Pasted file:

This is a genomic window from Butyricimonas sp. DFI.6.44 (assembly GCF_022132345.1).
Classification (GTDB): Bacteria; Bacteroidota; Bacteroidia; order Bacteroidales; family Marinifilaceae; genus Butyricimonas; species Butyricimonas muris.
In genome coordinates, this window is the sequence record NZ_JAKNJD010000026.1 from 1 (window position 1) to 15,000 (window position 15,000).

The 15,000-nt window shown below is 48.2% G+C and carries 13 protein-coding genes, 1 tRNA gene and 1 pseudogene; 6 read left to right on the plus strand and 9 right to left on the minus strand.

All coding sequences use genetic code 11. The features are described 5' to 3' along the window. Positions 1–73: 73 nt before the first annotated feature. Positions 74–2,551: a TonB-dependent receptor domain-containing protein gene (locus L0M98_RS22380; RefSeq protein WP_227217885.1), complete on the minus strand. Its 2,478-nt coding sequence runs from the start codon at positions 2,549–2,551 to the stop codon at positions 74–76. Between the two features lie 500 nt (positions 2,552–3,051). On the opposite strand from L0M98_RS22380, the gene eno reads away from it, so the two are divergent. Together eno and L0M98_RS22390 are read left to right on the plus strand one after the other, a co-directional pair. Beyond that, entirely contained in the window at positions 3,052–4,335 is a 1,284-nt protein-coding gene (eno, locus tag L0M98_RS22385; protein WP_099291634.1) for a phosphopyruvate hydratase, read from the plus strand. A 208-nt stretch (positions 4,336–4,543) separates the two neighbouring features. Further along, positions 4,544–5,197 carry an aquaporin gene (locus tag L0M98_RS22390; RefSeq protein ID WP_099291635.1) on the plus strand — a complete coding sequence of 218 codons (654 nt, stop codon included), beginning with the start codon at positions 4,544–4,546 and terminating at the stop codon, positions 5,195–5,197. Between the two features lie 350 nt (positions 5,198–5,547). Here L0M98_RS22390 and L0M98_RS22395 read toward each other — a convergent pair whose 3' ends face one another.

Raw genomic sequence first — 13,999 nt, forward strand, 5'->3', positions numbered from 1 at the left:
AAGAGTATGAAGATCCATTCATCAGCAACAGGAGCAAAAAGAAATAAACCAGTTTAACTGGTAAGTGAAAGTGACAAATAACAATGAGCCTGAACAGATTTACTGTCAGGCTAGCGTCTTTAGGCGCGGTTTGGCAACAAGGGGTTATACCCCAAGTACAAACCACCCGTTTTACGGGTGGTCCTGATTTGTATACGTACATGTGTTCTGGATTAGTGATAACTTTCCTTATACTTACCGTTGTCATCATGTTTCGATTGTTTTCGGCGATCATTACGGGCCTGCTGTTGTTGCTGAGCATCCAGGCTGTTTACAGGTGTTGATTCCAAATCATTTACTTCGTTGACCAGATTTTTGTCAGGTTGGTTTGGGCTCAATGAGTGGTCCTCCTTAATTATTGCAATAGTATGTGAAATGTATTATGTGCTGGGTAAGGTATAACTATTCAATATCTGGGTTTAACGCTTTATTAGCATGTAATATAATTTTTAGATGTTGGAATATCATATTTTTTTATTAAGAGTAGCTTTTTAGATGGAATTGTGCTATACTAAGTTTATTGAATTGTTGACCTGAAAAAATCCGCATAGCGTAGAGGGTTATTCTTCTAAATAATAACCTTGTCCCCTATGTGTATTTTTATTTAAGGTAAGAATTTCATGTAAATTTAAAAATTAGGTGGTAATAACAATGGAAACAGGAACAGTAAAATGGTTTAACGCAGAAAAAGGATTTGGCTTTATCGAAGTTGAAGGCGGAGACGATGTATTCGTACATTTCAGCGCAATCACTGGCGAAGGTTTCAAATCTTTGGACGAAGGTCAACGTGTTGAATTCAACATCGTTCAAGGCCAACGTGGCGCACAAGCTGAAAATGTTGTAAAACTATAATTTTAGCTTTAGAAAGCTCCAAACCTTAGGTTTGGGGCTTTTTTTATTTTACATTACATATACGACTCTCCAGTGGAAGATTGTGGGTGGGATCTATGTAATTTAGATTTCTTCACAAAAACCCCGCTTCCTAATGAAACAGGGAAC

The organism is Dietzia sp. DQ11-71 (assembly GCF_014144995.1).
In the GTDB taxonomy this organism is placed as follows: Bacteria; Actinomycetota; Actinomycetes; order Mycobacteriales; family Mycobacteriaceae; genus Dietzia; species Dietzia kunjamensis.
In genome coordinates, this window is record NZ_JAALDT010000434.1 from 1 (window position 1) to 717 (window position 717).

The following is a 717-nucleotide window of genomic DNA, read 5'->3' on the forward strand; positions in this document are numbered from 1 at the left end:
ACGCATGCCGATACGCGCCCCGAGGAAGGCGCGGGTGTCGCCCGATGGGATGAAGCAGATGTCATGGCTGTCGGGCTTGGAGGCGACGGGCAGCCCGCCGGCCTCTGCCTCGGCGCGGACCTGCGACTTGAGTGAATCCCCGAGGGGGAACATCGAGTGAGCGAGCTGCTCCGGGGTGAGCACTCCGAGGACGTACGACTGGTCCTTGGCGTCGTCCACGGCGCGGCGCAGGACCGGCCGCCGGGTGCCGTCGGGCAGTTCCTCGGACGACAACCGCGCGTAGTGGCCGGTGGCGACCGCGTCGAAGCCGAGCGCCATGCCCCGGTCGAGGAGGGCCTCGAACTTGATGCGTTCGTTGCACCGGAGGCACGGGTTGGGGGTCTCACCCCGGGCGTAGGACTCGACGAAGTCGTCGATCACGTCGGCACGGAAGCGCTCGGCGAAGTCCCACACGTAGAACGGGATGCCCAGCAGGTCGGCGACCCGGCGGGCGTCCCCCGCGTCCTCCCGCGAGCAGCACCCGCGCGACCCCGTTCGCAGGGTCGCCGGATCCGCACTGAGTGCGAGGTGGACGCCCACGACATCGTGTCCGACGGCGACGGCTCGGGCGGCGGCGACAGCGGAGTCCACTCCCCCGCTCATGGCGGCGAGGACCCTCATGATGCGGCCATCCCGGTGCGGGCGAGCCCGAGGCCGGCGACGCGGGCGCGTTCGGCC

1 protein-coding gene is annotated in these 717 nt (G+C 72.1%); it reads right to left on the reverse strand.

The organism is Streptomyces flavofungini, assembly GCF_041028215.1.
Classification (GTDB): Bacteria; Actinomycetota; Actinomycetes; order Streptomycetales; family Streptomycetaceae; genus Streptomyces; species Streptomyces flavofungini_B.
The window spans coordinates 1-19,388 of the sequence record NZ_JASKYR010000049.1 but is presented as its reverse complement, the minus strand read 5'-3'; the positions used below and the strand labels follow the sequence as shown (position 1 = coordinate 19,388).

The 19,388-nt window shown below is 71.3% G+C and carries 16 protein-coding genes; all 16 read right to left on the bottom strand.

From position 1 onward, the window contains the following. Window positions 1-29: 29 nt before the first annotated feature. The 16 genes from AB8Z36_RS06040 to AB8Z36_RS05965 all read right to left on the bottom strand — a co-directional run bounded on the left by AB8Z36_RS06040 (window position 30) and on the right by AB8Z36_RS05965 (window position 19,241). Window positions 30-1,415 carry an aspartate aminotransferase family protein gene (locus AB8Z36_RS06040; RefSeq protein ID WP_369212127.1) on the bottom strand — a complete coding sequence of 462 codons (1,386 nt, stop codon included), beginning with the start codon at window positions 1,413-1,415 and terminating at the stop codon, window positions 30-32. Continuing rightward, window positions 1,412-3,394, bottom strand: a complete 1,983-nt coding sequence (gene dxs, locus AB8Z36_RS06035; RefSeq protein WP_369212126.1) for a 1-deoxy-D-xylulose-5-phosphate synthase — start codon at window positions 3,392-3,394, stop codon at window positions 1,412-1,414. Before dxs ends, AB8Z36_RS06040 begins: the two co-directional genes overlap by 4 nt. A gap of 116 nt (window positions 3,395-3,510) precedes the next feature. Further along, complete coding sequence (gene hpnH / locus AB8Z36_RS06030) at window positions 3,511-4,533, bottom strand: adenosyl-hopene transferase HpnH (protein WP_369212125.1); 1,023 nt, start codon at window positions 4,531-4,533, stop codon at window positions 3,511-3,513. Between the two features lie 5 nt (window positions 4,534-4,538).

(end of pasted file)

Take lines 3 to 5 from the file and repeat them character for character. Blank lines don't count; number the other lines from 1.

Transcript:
In genome coordinates, this window is the sequence record NZ_JAKNJD010000026.1 from 1 (window position 1) to 15,000 (window position 15,000).

The 15,000-nt window shown below is 48.2% G+C and carries 13 protein-coding genes, 1 tRNA gene and 1 pseudogene; 6 read left to right on the plus strand and 9 right to left on the minus strand.

All coding sequences use genetic code 11. The features are described 5' to 3' along the window. Positions 1–73: 73 nt before the first annotated feature. Positions 74–2,551: a TonB-dependent receptor domain-containing protein gene (locus L0M98_RS22380; RefSeq protein WP_227217885.1), complete on the minus strand. Its 2,478-nt coding sequence runs from the start codon at positions 2,549–2,551 to the stop codon at positions 74–76. Between the two features lie 500 nt (positions 2,552–3,051). On the opposite strand from L0M98_RS22380, the gene eno reads away from it, so the two are divergent. Together eno and L0M98_RS22390 are read left to right on the plus strand one after the other, a co-directional pair. Beyond that, entirely contained in the window at positions 3,052–4,335 is a 1,284-nt protein-coding gene (eno, locus tag L0M98_RS22385; protein WP_099291634.1) for a phosphopyruvate hydratase, read from the plus strand. A 208-nt stretch (positions 4,336–4,543) separates the two neighbouring features. Further along, positions 4,544–5,197 carry an aquaporin gene (locus tag L0M98_RS22390; RefSeq protein ID WP_099291635.1) on the plus strand — a complete coding sequence of 218 codons (654 nt, stop codon included), beginning with the start codon at positions 4,544–4,546 and terminating at the stop codon, positions 5,195–5,197. Between the two features lie 350 nt (positions 5,198–5,547). Here L0M98_RS22390 and L0M98_RS22395 read toward each other — a convergent pair whose 3' ends face one another.